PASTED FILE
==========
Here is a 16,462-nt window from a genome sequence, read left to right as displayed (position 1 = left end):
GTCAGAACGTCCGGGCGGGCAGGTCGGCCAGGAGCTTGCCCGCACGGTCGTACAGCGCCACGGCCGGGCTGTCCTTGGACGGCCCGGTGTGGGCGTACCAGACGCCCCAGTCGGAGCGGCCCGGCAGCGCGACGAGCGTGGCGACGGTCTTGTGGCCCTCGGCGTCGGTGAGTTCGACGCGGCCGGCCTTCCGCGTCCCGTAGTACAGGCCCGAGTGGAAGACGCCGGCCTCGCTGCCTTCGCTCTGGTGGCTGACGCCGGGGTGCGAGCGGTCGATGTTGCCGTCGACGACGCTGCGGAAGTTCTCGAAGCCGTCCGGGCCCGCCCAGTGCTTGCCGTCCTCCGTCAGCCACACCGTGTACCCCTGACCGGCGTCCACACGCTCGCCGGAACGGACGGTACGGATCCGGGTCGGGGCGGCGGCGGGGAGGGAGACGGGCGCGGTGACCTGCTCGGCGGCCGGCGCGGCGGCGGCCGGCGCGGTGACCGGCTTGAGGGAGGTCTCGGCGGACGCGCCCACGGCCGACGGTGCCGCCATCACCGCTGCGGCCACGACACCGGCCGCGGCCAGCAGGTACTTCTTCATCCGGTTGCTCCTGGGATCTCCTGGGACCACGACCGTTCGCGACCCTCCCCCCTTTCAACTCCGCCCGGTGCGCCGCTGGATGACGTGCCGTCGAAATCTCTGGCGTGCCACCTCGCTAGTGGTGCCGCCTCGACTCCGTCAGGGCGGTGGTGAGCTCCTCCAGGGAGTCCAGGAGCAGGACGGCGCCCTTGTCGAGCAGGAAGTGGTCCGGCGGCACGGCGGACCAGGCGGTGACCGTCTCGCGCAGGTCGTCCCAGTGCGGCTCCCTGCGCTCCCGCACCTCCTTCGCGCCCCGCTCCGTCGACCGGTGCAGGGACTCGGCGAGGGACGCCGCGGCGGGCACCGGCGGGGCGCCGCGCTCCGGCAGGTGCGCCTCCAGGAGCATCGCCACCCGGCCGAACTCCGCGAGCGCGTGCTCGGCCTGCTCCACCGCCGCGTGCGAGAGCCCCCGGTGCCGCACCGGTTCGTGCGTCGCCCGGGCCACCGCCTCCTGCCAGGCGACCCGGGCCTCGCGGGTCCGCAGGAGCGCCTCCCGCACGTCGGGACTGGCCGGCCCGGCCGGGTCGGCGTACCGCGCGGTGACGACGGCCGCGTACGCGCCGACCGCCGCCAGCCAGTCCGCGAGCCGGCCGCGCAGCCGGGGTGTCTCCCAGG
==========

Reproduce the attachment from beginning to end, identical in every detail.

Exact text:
Here is a 16,462-nt window from a genome sequence, read left to right as displayed (position 1 = left end):
GTCAGAACGTCCGGGCGGGCAGGTCGGCCAGGAGCTTGCCCGCACGGTCGTACAGCGCCACGGCCGGGCTGTCCTTGGACGGCCCGGTGTGGGCGTACCAGACGCCCCAGTCGGAGCGGCCCGGCAGCGCGACGAGCGTGGCGACGGTCTTGTGGCCCTCGGCGTCGGTGAGTTCGACGCGGCCGGCCTTCCGCGTCCCGTAGTACAGGCCCGAGTGGAAGACGCCGGCCTCGCTGCCTTCGCTCTGGTGGCTGACGCCGGGGTGCGAGCGGTCGATGTTGCCGTCGACGACGCTGCGGAAGTTCTCGAAGCCGTCCGGGCCCGCCCAGTGCTTGCCGTCCTCCGTCAGCCACACCGTGTACCCCTGACCGGCGTCCACACGCTCGCCGGAACGGACGGTACGGATCCGGGTCGGGGCGGCGGCGGGGAGGGAGACGGGCGCGGTGACCTGCTCGGCGGCCGGCGCGGCGGCGGCCGGCGCGGTGACCGGCTTGAGGGAGGTCTCGGCGGACGCGCCCACGGCCGACGGTGCCGCCATCACCGCTGCGGCCACGACACCGGCCGCGGCCAGCAGGTACTTCTTCATCCGGTTGCTCCTGGGATCTCCTGGGACCACGACCGTTCGCGACCCTCCCCCCTTTCAACTCCGCCCGGTGCGCCGCTGGATGACGTGCCGTCGAAATCTCTGGCGTGCCACCTCGCTAGTGGTGCCGCCTCGACTCCGTCAGGGCGGTGGTGAGCTCCTCCAGGGAGTCCAGGAGCAGGACGGCGCCCTTGTCGAGCAGGAAGTGGTCCGGCGGCACGGCGGACCAGGCGGTGACCGTCTCGCGCAGGTCGTCCCAGTGCGGCTCCCTGCGCTCCCGCACCTCCTTCGCGCCCCGCTCCGTCGACCGGTGCAGGGACTCGGCGAGGGACGCCGCGGCGGGCACCGGCGGGGCGCCGCGCTCCGGCAGGTGCGCCTCCAGGAGCATCGCCACCCGGCCGAACTCCGCGAGCGCGTGCTCGGCCTGCTCCACCGCCGCGTGCGAGAGCCCCCGGTGCCGCACCGGTTCGTGCGTCGCCCGGGCCACCGCCTCCTGCCAGGCGACCCGGGCCTCGCGGGTCCGCAGGAGCGCCTCCCGCACGTCGGGACTGGCCGGCCCGGCCGGGTCGGCGTACCGCGCGGTGACGACGGCCGCGTACGCGCCGACCGCCGCCAGCCAGTCCGCGAGCCGGCCGCGCAGCCGGGGTGTCTCCCAGG